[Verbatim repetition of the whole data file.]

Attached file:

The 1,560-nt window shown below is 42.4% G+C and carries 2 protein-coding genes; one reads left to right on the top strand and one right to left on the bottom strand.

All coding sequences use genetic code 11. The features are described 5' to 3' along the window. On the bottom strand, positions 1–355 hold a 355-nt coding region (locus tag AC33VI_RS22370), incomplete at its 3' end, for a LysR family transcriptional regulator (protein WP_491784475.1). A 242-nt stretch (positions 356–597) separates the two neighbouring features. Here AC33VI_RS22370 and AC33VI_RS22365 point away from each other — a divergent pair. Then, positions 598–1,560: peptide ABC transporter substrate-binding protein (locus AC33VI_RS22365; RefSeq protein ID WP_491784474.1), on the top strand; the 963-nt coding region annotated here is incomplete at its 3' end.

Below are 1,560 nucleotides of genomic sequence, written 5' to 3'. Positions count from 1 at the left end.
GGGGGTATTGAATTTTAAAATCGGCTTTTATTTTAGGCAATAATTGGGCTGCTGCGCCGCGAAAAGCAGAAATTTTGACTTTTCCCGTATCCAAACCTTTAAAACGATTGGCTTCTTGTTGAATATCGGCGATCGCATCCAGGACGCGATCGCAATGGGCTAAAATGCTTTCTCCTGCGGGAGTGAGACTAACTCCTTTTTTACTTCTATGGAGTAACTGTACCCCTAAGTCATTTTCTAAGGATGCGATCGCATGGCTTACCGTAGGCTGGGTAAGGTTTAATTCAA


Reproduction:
The 1,560-nt window shown below is 42.4% G+C and carries 2 protein-coding genes; one reads left to right on the top strand and one right to left on the bottom strand.

All coding sequences use genetic code 11. The features are described 5' to 3' along the window. On the bottom strand, positions 1–355 hold a 355-nt coding region (locus tag AC33VI_RS22370), incomplete at its 3' end, for a LysR family transcriptional regulator (protein WP_491784475.1). A 242-nt stretch (positions 356–597) separates the two neighbouring features. Here AC33VI_RS22370 and AC33VI_RS22365 point away from each other — a divergent pair. Then, positions 598–1,560: peptide ABC transporter substrate-binding protein (locus AC33VI_RS22365; RefSeq protein ID WP_491784474.1), on the top strand; the 963-nt coding region annotated here is incomplete at its 3' end.

Below are 1,560 nucleotides of genomic sequence, written 5' to 3'. Positions count from 1 at the left end.
GGGGGTATTGAATTTTAAAATCGGCTTTTATTTTAGGCAATAATTGGGCTGCTGCGCCGCGAAAAGCAGAAATTTTGACTTTTCCCGTATCCAAACCTTTAAAACGATTGGCTTCTTGTTGAATATCGGCGATCGCATCCAGGACGCGATCGCAATGGGCTAAAATGCTTTCTCCTGCGGGAGTGAGACTAACTCCTTTTTTACTTCTATGGAGTAACTGTACCCCTAAGTCATTTTCTAAGGATGCGATCGCATGGCTTACCGTAGGCTGGGTAAGGTTTAATTCAA